The parts used by the subwoofer manufacturers also determine how long the subwoofer is going to last.
Another thing to note is the design of your subwoofer. Different manufacturers use different designs for different purposes. This often determines the specific use of the sub. Though all sub vibrates, some subs are designed to handle the vibrations better than others. Those that handle it better tend to last longer.
The design of the speaker also slightly impacts how long the speaker would last. Speakers with a screen (either metal or plastic) usually last longer as they are protected from external damages. Your subwoofer orientation also does matter. Naturally, you can expect no difference in the forward-firing and a downward-firing sub if they are used as intended, however, do not use a downward-firing sub as a front-firing sub. This will not only ruin the sound profile but also significantly reduce the lifespan of the sub.
There are many brands of subwoofers out there with different characteristics and lifespans that are worth mentioning:
1. Polk Audio PSW111 8″ Powered Subwoofer
The is arguably one of the best-selling subwoofers, the Polk Audio PSW111 8″ Powered Subwoofer is perfect for its price. It is the best value-for-money subwoofer you can buy. There is a more expensive subwoofer with better sound quality but, for this price, this is certainly the best subwoofer you can buy for your home. Even when pitched against the more expensive subs, it holds to its own in sound production. It is tight, punchy, and makes you feel the sound even at a modest volume.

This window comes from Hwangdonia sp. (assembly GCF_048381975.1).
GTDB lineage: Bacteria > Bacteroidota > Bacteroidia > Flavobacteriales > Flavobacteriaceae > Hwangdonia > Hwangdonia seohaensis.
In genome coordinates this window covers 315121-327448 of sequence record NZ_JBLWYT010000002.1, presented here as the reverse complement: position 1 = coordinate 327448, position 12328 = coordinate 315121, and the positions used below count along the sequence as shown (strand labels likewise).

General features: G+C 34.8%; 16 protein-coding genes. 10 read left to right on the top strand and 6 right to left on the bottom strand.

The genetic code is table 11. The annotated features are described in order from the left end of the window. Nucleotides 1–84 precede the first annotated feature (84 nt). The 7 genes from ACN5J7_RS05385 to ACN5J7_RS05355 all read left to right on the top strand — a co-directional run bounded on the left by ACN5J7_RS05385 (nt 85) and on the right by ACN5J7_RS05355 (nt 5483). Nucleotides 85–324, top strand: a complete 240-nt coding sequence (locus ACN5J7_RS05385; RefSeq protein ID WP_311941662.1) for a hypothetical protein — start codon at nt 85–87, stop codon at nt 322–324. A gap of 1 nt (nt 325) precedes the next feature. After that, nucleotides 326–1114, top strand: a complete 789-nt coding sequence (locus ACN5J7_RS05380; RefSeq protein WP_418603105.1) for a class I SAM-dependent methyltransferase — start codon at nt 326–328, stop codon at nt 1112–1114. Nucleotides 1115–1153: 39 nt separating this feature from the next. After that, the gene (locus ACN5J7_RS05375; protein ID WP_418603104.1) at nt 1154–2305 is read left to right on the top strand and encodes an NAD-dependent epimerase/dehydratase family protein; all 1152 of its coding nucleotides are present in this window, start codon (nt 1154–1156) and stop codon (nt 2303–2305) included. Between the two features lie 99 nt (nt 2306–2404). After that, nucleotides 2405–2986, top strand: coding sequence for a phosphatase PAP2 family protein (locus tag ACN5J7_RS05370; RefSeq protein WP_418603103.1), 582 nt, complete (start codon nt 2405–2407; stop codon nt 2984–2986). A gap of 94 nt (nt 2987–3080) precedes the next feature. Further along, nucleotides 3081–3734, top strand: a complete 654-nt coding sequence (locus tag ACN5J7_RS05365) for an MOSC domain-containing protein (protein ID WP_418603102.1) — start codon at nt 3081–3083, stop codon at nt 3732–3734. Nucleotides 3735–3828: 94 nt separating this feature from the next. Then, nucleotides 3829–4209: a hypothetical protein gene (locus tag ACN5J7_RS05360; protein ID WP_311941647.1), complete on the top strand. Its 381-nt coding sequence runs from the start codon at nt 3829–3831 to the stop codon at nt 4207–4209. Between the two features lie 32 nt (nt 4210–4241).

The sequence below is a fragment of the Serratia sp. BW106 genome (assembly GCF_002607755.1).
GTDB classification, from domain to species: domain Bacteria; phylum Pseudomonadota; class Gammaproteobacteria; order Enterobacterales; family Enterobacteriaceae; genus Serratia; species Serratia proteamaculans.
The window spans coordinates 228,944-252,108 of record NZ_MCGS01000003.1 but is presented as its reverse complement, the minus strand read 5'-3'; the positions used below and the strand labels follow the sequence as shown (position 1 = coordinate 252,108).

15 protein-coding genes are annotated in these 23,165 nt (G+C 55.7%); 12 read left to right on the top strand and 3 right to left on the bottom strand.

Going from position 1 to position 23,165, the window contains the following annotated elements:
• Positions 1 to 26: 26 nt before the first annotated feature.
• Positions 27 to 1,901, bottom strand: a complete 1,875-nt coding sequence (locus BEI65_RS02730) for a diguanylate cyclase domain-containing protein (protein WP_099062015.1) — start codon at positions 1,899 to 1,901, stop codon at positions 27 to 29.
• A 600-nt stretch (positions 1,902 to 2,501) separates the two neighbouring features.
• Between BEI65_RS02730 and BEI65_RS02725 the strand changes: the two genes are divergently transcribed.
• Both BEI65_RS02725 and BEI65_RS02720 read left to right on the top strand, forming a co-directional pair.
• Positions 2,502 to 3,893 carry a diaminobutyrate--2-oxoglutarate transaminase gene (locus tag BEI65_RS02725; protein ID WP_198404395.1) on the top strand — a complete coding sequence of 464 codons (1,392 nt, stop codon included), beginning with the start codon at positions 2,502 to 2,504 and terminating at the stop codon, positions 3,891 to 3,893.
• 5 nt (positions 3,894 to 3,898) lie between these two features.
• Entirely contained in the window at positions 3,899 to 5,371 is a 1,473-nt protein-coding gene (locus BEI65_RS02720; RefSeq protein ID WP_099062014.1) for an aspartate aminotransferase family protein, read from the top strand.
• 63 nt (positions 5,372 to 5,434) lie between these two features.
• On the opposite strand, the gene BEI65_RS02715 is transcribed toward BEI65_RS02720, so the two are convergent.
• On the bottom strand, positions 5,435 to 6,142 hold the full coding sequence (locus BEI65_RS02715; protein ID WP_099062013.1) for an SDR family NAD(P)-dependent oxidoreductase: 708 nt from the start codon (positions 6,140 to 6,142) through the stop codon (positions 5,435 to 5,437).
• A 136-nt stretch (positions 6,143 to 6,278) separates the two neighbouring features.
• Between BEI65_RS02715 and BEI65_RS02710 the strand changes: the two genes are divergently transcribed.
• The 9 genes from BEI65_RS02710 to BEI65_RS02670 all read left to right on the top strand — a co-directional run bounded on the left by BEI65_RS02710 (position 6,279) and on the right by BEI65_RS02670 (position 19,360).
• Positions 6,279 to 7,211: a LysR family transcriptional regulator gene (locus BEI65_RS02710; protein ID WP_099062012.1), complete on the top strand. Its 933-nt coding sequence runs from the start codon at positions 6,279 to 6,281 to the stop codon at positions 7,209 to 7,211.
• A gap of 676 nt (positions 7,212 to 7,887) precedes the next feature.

Other great subwoofers from Polk Audio are Polk Audio PSW505 12” Powered Subwoofer which is great for home theatres and Polk Audio PSW10 10″ Powered Subwoofer” Subwoofer which produces great bass despite its small size.
2. Klipsch R-12SW Subwoofer
For just two hundred dollars, you get a four hundred watt amplifier that is powerful, loud, and puts out impressive bass. It is loud and accurately projects the low-frequency sounds. Now, this is a sweet deal.
Asides from Polk Audio and Klipsch, other great subwoofer manufacturers are SVS, Sonos, Monoprice, Acoustic Audio by Goldwood, Bose, JBL, Vizio, and Yamaha Audio.
So, back to the question, how long should the subwoofer last?
Let me show you why this is a complicated question to answer and I will give you an answer after the explanation.
I have owned and used a couple of subwoofers. I have tested, maintained, repaired dozens of subwoofers, and I have seen a lot of subs used for a long time. I will also share how long some of the subs have been in use.
My paradigm PW2200 sub has been in use for well over eleven years. Meanwhile, a friend of mine blew his PW2200(purchased the same day) in less than two years of use (18 months and 11 days to be exact).